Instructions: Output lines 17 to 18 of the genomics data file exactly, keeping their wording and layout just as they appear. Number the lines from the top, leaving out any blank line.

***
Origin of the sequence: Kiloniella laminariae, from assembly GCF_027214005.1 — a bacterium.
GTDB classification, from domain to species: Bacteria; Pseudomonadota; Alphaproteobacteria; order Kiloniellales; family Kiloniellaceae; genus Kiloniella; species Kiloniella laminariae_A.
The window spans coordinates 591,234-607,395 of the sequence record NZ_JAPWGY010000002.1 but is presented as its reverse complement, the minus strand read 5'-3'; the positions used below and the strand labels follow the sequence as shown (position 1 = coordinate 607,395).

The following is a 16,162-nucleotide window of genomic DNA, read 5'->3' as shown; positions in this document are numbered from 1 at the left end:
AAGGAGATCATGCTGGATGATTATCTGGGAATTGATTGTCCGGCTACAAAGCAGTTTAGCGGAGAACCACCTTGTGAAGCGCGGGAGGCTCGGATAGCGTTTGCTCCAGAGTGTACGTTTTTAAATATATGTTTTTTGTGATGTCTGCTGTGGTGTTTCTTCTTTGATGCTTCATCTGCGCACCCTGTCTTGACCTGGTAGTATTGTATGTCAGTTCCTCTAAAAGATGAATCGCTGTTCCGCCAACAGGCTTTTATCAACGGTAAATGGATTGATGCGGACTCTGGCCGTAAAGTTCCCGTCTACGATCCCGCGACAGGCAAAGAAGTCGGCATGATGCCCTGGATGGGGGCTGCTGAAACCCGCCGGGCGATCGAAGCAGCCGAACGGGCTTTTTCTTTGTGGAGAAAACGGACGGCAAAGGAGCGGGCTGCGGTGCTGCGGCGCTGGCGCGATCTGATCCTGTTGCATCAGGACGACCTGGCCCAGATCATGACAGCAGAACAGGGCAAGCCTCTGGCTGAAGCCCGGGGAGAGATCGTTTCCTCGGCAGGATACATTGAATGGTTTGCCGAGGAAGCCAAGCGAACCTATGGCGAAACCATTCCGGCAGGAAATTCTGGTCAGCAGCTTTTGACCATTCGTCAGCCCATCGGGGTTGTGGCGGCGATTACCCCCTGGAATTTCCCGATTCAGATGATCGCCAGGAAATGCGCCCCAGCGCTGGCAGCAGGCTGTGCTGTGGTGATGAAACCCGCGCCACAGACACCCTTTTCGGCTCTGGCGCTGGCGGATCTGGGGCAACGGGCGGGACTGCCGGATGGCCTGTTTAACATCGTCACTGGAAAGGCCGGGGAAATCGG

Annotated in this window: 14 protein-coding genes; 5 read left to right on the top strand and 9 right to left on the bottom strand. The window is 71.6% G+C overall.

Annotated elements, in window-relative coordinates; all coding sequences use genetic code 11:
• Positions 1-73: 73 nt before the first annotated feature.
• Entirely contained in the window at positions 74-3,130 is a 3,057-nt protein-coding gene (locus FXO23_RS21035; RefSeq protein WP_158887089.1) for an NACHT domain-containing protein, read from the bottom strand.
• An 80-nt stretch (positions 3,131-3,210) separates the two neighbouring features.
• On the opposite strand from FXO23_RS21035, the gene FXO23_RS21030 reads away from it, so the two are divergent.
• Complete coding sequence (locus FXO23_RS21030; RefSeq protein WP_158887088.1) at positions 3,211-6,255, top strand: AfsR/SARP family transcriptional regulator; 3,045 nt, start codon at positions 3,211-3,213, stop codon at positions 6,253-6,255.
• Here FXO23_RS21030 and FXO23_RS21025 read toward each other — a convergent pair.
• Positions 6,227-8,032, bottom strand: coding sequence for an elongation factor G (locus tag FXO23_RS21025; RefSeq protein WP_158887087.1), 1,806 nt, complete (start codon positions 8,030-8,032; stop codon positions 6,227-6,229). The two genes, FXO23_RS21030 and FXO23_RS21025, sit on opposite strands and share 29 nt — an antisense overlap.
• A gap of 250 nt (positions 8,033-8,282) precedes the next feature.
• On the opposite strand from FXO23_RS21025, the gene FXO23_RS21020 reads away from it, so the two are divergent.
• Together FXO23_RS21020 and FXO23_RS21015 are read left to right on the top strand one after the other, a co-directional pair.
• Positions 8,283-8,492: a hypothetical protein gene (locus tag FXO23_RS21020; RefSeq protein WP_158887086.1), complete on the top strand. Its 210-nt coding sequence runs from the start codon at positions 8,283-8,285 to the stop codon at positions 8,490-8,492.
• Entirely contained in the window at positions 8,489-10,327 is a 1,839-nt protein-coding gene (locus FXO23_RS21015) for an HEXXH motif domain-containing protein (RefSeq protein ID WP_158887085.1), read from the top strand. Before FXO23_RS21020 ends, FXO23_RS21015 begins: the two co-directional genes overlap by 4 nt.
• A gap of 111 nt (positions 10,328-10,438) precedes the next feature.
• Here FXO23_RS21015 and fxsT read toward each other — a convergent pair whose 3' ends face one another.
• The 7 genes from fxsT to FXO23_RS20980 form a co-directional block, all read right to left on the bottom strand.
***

• Together FXO23_RS21020 and FXO23_RS21015 are read left to right on the top strand one after the other, a co-directional pair.
• Positions 8,283-8,492: a hypothetical protein gene (locus tag FXO23_RS21020; RefSeq protein WP_158887086.1), complete on the top strand. Its 210-nt coding sequence runs from the start codon at positions 8,283-8,285 to the stop codon at positions 8,490-8,492.